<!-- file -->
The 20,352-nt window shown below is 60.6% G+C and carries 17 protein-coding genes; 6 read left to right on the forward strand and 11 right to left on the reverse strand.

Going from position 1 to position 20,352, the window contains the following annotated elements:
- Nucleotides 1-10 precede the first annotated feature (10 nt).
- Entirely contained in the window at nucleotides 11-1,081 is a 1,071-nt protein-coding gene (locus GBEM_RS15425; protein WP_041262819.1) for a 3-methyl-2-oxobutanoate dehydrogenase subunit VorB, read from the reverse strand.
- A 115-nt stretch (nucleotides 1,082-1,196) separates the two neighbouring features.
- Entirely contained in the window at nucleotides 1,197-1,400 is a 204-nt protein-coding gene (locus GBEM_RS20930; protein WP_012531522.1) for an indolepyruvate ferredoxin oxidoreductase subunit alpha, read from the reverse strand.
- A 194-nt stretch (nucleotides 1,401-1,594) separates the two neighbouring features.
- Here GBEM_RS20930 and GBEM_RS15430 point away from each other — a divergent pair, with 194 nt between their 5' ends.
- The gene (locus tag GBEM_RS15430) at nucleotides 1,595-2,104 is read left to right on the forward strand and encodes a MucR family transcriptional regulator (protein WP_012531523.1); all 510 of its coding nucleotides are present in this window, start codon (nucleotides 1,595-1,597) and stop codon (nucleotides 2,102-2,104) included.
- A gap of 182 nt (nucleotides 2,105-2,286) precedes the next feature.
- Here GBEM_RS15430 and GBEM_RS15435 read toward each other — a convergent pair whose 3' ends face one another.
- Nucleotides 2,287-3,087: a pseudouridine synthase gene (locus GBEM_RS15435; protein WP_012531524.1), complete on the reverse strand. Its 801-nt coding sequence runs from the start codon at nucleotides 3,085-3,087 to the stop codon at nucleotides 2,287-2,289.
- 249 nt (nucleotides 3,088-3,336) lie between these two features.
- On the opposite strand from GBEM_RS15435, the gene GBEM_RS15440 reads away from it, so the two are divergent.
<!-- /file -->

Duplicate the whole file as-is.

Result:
The 20,352-nt window shown below is 60.6% G+C and carries 17 protein-coding genes; 6 read left to right on the forward strand and 11 right to left on the reverse strand.

Going from position 1 to position 20,352, the window contains the following annotated elements:
- Nucleotides 1-10 precede the first annotated feature (10 nt).
- Entirely contained in the window at nucleotides 11-1,081 is a 1,071-nt protein-coding gene (locus GBEM_RS15425; protein WP_041262819.1) for a 3-methyl-2-oxobutanoate dehydrogenase subunit VorB, read from the reverse strand.
- A 115-nt stretch (nucleotides 1,082-1,196) separates the two neighbouring features.
- Entirely contained in the window at nucleotides 1,197-1,400 is a 204-nt protein-coding gene (locus GBEM_RS20930; protein WP_012531522.1) for an indolepyruvate ferredoxin oxidoreductase subunit alpha, read from the reverse strand.
- A 194-nt stretch (nucleotides 1,401-1,594) separates the two neighbouring features.
- Here GBEM_RS20930 and GBEM_RS15430 point away from each other — a divergent pair, with 194 nt between their 5' ends.
- The gene (locus tag GBEM_RS15430) at nucleotides 1,595-2,104 is read left to right on the forward strand and encodes a MucR family transcriptional regulator (protein WP_012531523.1); all 510 of its coding nucleotides are present in this window, start codon (nucleotides 1,595-1,597) and stop codon (nucleotides 2,102-2,104) included.
- A gap of 182 nt (nucleotides 2,105-2,286) precedes the next feature.
- Here GBEM_RS15430 and GBEM_RS15435 read toward each other — a convergent pair whose 3' ends face one another.
- Nucleotides 2,287-3,087: a pseudouridine synthase gene (locus GBEM_RS15435; protein WP_012531524.1), complete on the reverse strand. Its 801-nt coding sequence runs from the start codon at nucleotides 3,085-3,087 to the stop codon at nucleotides 2,287-2,289.
- 249 nt (nucleotides 3,088-3,336) lie between these two features.
- On the opposite strand from GBEM_RS15435, the gene GBEM_RS15440 reads away from it, so the two are divergent.